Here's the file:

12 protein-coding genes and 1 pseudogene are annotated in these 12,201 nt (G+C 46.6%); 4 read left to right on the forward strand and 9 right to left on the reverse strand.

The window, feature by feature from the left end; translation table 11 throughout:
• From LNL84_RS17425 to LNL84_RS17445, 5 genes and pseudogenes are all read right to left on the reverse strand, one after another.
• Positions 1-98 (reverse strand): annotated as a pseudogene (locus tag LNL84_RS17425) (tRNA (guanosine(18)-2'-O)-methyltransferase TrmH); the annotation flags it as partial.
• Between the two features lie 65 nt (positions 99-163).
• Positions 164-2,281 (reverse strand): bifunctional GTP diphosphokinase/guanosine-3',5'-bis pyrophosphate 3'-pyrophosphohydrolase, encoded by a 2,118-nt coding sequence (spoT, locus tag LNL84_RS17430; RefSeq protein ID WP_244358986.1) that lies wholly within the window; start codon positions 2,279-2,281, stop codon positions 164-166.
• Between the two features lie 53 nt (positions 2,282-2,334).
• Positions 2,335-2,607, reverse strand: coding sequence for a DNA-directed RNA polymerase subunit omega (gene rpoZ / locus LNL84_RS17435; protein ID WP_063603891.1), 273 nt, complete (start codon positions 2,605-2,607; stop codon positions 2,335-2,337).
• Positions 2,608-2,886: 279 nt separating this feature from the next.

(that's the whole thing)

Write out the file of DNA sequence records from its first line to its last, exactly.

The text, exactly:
12 protein-coding genes and 1 pseudogene are annotated in these 12,201 nt (G+C 46.6%); 4 read left to right on the forward strand and 9 right to left on the reverse strand.

The window, feature by feature from the left end; translation table 11 throughout:
• From LNL84_RS17425 to LNL84_RS17445, 5 genes and pseudogenes are all read right to left on the reverse strand, one after another.
• Positions 1-98 (reverse strand): annotated as a pseudogene (locus tag LNL84_RS17425) (tRNA (guanosine(18)-2'-O)-methyltransferase TrmH); the annotation flags it as partial.
• Between the two features lie 65 nt (positions 99-163).
• Positions 164-2,281 (reverse strand): bifunctional GTP diphosphokinase/guanosine-3',5'-bis pyrophosphate 3'-pyrophosphohydrolase, encoded by a 2,118-nt coding sequence (spoT, locus tag LNL84_RS17430; RefSeq protein ID WP_244358986.1) that lies wholly within the window; start codon positions 2,279-2,281, stop codon positions 164-166.
• Between the two features lie 53 nt (positions 2,282-2,334).
• Positions 2,335-2,607, reverse strand: coding sequence for a DNA-directed RNA polymerase subunit omega (gene rpoZ / locus LNL84_RS17435; protein ID WP_063603891.1), 273 nt, complete (start codon positions 2,605-2,607; stop codon positions 2,335-2,337).
• Positions 2,608-2,886: 279 nt separating this feature from the next.